Peer pressure

Another reason we tend to believe conspiracy theories, that we are still social animals, and our status in society is much more important (from an evolutionary point of view) than the right. Therefore, we constantly compare our actions and beliefs with them from their peers, and then, changing, adjusting. If our social group believes in something, most likely, we’ll follow the herd.

This effect of social influence on behavior has been well demonstrated in 1961 in the experiment to the crossing conducted by American social psychologist Stanley Milgram and his colleagues. The experiment was a simple (and fun) is so that you can spend it themselves. Just find a busy intersection and look at the sky for 60 seconds.

Most likely, few people stop and examine what you see — in this situation, Milgram found that was joined by only 4% of passers-by. Now ask your friends to join you and your observations of the sky. As soon as the group grows, more and more strangers stop and look up. By that time, as a group, scored 15 gawking into the sky, about 40% of onlookers stayed and thrown back head. You must have seen the same effect in action in the markets when you find yourself at the stand, around which a crowd had gathered.

This principle is equally applicable to ideas. The more people believe in the information, the more likely we will accept it as the truth. And if, thanks to our social group, we are strongly influenced by specific ideas, it is embedded in our worldview. In short, social proof is a much more effective method of persuasion than proof, based on facts. So this kind of proof and popular in the advertising (“80% of moms recommend”).

Social proof is just one of the many logical fallacies that cause us to ignore the facts and evidence. Related problem — bias, the tendency of people to seek and accept on faith the data that supports their point of view, ignoring all others. We all suffer from it. Just remember when the last time you listened to debate on radio or television. How convincing you find the argument that disagreed with your point of view, compared to others?

Most likely, regardless of the rationality of any of the parties, you pretty much rejected the arguments of the opposition and applauding those that agree. The confirmation bias also manifests itself in the tendency to choose information from sources that already agree with your point of view. Consequently, your politics will certainly determine your favorite news channels.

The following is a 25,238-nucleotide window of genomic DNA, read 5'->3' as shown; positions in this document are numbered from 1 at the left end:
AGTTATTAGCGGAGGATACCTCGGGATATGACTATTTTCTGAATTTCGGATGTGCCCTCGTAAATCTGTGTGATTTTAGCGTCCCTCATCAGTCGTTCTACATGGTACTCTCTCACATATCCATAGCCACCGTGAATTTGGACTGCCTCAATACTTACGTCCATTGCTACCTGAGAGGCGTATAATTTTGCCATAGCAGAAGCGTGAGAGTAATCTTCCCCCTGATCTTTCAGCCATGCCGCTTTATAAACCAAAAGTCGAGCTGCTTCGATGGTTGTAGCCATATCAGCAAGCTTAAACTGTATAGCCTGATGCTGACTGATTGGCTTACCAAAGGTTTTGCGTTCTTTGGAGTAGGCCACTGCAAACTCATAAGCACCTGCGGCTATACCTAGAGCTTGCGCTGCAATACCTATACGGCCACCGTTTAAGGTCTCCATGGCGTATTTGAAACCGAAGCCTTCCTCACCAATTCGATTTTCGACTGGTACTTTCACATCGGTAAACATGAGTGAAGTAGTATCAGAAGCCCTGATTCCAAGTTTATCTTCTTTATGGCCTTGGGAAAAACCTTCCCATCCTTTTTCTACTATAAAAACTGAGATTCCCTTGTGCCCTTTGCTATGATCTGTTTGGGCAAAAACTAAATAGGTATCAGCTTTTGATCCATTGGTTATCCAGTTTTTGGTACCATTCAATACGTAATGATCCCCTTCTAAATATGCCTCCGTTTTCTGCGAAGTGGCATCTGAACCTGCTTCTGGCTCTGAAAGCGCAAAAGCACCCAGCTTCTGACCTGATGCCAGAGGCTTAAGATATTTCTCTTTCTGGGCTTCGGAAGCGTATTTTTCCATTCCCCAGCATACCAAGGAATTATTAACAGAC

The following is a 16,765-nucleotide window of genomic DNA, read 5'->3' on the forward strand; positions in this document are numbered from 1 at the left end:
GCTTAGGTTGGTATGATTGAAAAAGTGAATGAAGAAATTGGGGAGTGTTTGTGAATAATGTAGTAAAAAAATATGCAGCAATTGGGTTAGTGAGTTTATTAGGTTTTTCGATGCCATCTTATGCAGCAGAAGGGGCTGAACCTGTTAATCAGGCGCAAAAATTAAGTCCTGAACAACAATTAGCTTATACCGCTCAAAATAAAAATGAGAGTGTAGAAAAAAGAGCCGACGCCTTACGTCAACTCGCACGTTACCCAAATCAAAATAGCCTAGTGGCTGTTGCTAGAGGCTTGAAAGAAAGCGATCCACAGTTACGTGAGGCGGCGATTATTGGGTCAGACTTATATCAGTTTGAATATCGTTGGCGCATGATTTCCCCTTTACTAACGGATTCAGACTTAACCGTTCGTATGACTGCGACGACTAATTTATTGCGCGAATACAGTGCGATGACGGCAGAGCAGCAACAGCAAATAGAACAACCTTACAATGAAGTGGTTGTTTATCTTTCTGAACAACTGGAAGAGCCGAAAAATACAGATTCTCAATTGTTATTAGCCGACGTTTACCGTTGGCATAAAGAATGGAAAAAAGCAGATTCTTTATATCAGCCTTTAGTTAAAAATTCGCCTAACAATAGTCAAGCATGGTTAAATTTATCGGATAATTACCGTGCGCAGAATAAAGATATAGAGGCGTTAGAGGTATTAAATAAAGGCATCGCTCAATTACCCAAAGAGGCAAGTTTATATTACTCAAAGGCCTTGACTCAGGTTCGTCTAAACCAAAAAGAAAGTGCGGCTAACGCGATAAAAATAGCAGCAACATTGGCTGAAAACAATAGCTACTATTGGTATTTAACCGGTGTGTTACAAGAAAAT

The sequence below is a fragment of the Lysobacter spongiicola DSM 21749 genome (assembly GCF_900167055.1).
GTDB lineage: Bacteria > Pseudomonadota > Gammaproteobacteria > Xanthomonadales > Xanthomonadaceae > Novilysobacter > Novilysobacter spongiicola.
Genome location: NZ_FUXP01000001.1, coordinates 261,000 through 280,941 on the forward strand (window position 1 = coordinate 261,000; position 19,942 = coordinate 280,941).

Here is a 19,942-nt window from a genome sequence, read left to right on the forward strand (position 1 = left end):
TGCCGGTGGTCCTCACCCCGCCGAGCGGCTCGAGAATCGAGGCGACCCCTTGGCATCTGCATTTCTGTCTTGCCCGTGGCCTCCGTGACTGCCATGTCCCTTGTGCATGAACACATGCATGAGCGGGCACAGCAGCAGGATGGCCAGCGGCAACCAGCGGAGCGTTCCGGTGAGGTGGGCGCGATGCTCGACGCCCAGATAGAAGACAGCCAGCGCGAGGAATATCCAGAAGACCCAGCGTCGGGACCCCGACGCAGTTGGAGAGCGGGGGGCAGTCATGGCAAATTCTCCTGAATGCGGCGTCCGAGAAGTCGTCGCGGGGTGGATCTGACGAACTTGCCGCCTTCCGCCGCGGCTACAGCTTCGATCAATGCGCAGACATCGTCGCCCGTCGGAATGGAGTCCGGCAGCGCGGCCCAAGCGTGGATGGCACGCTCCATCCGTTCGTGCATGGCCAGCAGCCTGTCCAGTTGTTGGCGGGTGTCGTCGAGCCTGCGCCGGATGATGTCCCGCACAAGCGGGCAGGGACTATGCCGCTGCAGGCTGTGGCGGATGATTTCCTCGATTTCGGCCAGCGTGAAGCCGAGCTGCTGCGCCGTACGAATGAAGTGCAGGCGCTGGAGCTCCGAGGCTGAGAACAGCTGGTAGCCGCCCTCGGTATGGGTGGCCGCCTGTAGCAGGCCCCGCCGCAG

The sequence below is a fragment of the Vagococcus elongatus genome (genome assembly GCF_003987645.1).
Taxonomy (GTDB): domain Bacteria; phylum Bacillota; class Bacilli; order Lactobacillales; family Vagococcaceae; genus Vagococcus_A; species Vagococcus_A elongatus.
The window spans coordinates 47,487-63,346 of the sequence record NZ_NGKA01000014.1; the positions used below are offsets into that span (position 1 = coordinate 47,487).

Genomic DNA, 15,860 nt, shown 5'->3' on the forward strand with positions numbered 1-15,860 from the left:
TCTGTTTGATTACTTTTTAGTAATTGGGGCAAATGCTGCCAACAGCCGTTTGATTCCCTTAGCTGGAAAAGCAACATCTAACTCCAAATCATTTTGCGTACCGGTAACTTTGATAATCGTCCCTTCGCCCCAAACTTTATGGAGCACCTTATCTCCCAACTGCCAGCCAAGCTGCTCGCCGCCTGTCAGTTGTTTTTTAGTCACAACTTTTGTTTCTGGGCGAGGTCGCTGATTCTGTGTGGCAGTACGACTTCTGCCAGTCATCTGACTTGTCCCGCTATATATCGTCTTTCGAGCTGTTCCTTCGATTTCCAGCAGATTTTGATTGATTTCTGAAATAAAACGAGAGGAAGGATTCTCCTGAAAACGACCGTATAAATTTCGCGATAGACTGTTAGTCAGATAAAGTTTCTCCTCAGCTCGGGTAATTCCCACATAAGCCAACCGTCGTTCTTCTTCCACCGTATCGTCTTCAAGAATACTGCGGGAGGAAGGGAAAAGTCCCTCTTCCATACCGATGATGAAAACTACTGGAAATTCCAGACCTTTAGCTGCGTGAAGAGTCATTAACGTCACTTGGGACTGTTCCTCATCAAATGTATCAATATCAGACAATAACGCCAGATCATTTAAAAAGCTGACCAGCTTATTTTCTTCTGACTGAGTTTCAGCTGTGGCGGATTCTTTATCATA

Of course, there is a belief system that detects logical errors like the above, and trying to flatten them. Science, by repetition of observations, transforms the anecdote into data, reduces error due to bias and agrees that the theory can be updated in the face of evidence. This means that you can edit the core. But the bias in the validation of the data is our common beach. The famous physicist Richard Feynman described a funny example that was born in one of the most rigorous area of study, particle physics:

“Millikan measured the electron charge in an experiment with falling oil drops, and got an answer which we now know is not entirely true. It is not quite true, because he had the wrong value of the viscosity of air. Interesting to see the history of measurements of the electron charge after Millikan. If you build them a function of time, you will find that this here is a little more than Millikan, and the next a little more than the previous, and the next still more, until finally, they reach a number that is above.”

“Why didn’t they just understand that the new number was higher? This is what the scientists behind this story, and ashamed. Because obviously, they did the following: when they got a number that was much higher milyanovskii, they thought something went wrong and tried to find the cause of the error. When I got the number close to milyanovskii size, they put up with it”.

Error that destroys the myths

You may choose to approach popular media and will take to sort out misconceptions and conspiracy theories, acting as the destroyer of myths. Matching myth with reality seems like a good way to compare the fact and the lie side by side, to somewhere between born the truth. But this approach, again, is a failure and produces exactly the opposite effect, in which myth becomes more memorable than fact.